I’ve officially reached the point in college where I can no longer be whatever I want to be when I grow up. I’ve committed, and it would be a waste of time and money to change it up now. I like my major. I really do. But I’m thinking about all the things I could have been that I probably won’t be now. Every day, a little voice in my head says something stupid, and every morning, I have to talk my head out of being crazy.
“But what if I wanted to be a doctor?” No, Stephanie. You don’t want to be a doctor. You’re squeamish, remember?
“But what if I wanted to be a spelunker?” No, Stephanie. You don’t want to be a spelunker. You’re claustrophobic and you only like it because the name sounds like the noise a rock makes when it hits water.
“But what if I wanted to train wolves?” Dammit, Stephanie. That doesn’t even make sense.
Lately though, my brain has been tricking me by tempting me with some of the career goals I had as a kid. So here, in chronological order, are the jobs I’ve considered in moments of panic.
Age 4 – 6: A princess.
Not in the way most little girls want to be princesses. As a kid, I had short hair that my mother persisted in labeling “cute” and waitresses persisted in labeling “mannish”. My best friend took advantage of this, and I was always cast as the prince when we were playing. I even had to be the prince during “Pretty Pretty Princess”, but I was afraid to point out how little sense that made because Kristin has been known to bite people in the back (and by people, I mean me). I fought long and hard to prove I had feminine wiles* to bring to the table, but as Kristin was about to waver in her conviction that I always had to be the Westley to her Buttercup, my mom scared me away from the idea forever. She’d read somewhere that children who pretended to be princesses or mommies didn’t grow up to be as smart as kids who had pretended to be doctors or lawyers. It turns out the game “law school” is a good way to lose friends in preschool, but I’m still convinced I could have been much smarter than I am now if I’d just let that princess thing go.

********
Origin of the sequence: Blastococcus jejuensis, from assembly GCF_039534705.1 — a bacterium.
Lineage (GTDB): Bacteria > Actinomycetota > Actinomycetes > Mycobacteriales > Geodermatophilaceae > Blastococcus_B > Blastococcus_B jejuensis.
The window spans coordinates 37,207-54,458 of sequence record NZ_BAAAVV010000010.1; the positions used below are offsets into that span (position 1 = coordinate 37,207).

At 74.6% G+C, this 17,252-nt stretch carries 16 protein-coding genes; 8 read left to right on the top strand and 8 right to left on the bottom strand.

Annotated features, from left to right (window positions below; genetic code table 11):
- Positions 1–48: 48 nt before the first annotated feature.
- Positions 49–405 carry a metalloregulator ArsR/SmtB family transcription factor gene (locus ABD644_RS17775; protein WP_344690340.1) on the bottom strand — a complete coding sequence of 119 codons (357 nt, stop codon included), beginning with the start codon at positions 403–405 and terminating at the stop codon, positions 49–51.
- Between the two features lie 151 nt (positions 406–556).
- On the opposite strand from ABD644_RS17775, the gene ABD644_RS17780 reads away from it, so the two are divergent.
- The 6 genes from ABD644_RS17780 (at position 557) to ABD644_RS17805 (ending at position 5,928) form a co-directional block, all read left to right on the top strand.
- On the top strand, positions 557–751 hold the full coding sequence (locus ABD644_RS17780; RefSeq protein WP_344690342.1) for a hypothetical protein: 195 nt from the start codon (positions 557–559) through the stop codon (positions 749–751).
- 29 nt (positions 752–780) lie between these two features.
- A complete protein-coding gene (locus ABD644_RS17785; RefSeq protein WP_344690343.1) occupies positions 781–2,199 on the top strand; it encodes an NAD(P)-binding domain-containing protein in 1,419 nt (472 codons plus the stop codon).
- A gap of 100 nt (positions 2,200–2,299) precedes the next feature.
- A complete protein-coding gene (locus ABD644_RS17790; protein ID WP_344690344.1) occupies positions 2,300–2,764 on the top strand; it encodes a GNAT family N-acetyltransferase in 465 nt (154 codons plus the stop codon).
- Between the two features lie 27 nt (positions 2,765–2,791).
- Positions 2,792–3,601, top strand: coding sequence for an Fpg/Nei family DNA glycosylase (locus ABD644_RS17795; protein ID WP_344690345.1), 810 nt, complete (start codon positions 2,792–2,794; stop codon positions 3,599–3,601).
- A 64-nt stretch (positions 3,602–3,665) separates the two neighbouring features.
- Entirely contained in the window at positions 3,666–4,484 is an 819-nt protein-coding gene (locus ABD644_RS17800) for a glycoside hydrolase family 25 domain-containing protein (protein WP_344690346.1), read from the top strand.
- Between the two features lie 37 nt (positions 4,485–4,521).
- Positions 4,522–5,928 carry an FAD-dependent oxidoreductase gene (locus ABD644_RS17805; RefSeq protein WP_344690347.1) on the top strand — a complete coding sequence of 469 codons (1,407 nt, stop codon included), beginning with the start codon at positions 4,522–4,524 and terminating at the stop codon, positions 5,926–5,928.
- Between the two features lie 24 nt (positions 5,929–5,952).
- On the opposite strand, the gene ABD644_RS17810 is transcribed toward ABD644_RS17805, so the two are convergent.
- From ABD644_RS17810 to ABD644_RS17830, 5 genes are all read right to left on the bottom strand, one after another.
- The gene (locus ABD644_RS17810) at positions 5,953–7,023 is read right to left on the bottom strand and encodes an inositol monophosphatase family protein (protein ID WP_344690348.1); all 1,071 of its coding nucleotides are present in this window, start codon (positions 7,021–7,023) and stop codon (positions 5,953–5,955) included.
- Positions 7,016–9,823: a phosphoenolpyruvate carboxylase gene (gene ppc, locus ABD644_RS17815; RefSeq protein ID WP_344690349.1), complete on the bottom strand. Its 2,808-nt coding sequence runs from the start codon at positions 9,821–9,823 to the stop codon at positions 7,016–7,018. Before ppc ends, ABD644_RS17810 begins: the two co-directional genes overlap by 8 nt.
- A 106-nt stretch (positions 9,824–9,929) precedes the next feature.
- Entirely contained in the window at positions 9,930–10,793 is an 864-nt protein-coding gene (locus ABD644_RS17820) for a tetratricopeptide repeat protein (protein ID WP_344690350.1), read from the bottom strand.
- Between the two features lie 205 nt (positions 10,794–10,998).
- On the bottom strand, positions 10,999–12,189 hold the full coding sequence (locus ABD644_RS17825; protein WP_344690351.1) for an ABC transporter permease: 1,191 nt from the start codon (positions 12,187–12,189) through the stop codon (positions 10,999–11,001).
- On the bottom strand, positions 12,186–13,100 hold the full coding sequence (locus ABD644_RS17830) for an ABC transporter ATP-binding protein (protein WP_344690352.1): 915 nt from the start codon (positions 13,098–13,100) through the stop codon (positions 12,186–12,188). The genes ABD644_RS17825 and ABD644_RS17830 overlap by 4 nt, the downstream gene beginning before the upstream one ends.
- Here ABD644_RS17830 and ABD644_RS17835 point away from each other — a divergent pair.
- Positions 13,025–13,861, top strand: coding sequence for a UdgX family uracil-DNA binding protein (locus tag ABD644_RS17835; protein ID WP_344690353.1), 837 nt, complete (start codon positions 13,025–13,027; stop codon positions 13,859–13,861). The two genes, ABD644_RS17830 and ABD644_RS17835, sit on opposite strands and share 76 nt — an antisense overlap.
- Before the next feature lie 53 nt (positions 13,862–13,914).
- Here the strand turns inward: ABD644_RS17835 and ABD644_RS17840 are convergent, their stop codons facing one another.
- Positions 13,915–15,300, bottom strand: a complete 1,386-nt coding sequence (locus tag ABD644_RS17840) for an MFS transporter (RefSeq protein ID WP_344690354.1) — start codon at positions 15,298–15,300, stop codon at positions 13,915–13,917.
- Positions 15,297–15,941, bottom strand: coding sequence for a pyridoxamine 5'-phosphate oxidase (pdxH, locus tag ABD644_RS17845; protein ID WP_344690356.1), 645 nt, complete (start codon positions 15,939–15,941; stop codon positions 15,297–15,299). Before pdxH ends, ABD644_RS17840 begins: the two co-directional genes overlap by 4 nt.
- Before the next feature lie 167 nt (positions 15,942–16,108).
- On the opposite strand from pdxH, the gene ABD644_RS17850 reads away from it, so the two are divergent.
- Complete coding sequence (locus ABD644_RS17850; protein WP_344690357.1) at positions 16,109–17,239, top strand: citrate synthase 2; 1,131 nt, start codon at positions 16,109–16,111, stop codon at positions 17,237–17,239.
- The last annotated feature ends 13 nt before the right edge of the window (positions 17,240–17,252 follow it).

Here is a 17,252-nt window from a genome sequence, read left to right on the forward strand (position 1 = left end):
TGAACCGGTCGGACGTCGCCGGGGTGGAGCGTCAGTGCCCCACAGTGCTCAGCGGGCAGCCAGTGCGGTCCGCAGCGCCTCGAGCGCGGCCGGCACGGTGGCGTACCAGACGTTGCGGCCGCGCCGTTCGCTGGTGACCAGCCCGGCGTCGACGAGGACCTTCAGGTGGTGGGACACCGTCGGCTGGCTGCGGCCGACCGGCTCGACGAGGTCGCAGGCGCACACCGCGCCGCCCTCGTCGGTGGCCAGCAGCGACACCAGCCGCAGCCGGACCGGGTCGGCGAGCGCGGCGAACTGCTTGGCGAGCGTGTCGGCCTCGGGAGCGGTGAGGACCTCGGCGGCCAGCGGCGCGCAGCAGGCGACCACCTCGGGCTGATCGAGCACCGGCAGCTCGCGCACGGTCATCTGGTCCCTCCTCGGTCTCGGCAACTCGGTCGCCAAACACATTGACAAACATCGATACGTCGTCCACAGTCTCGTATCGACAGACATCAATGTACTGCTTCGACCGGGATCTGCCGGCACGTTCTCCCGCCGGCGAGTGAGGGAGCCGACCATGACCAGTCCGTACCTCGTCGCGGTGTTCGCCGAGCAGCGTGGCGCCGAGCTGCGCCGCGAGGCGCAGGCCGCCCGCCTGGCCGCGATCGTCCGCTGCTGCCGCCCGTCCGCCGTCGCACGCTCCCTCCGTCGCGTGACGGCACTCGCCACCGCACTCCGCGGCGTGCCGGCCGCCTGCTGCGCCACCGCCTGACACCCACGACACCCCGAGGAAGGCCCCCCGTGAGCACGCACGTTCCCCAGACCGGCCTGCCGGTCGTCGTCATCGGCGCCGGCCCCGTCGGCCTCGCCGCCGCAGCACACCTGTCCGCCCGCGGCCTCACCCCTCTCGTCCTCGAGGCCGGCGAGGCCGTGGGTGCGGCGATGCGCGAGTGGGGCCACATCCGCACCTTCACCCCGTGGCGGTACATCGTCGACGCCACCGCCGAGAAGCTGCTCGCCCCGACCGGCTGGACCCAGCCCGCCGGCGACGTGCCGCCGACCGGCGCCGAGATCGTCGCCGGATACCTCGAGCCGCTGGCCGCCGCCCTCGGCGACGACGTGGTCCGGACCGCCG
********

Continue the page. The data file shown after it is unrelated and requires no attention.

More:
*Doesn’t “feminine wile” sound like a slinky ferret with long eyelashes? That’s what I think of every time.
Age 6 – Now: An astronaut.
I won the first grade science fair. My project was about eclipses and involved a flashlight and some bouncy balls. To be totally fair, I think the judges were just sick of the other kids cleaning pennies and dyeing chrysanthemums. That little foray into space was the beginning of a long, unhealthy obsession with astronauts. I’m not good at math and only OK at science. I’m too short to fly and my eyesight is unfortunate. There’s pretty much no way I’m getting into space, but that didn’t stop me from writing a short play about the moon landing in second grade and dedicating every school project to some aspect of space travel. I still haven’t cured this ridiculous obsession. In my Journalism 101 class, the fake obituary I wrote said I was a one-eyed astronaut trainer. I think part of this pipe dream comes down to the fact that I have a crippling fear of disappointing my grandma. My family is full of veterinarians, lawyers, government officials, and people with doctorates. At this point, there are only two careers that would impress my grandma’s friends if she brings it up at a party: President of the United States or astronaut. No one is ever disappointed in an astronaut. (Except this one.)
Age 14: A turtle.
I shouldn’t even have to explain this one. Think about it for more than two seconds and it becomes clear that the benefits really outweigh the drawbacks. No opposable thumbs, but no electricity bills either. A totally lettuce diet, but an adorable turtle face. It’s clearly a fantastic choice.
Age 17: A Physician Assistant.
This happened after I got a totally rad UTI. In between trips to the bathroom and being sent home from work because my facial expressions were freaking customers out, I managed to make it to a doctor’s appointment where I met the nicest PA in the world. I went home with a bag full of drugs and dreams of helping people. Then I found out that PAs get paid less than doctors, but have to do all the gross stuff. I quickly decided that it was mostly the relief the drugs gave me that made me feel such warmth towards humanity. (Also, here’s a free tip for all you potential UTI victims out there: If you’re recovering from one of those suckers, and your parents say, “Wheeee! We’re all going mountain biking in Utah this week!”, don’t go.)
Age 18: A Park Ranger.
Here’s the thing about me– I don’t like to go outside because if the sun comes out, I burst into flame. (Not really. I just get sunburned and grouchy enough that people wish I’d burst into flame.) Park Rangers are all about outside. When I really analyzed my Park Ranger wishes, I realized that it wasn’t the call of the wild that appealed to me. It was the hat. I’m a sucker for uniforms, and those Park Ranger uniforms are… wow. I want to wear one and say authoritative things about not walking too close to canyon rims, but that’s all I want to do. I don’t want to go without a shower or electricity, and I certainly don’t want my picnic baskets stolen by bears, smarter than average or otherwise.
Age 19 – Now: A turtle.
Maybe I’ll tie in my major and just be a turtle who’s really good at the Internet. Tell me you wouldn’t read a blog written entirely by a turtle. Plus, forget all the trolls online. I could bite people who are mean to me, and no one would think it was crazy at all because… you know. I’d be a turtle.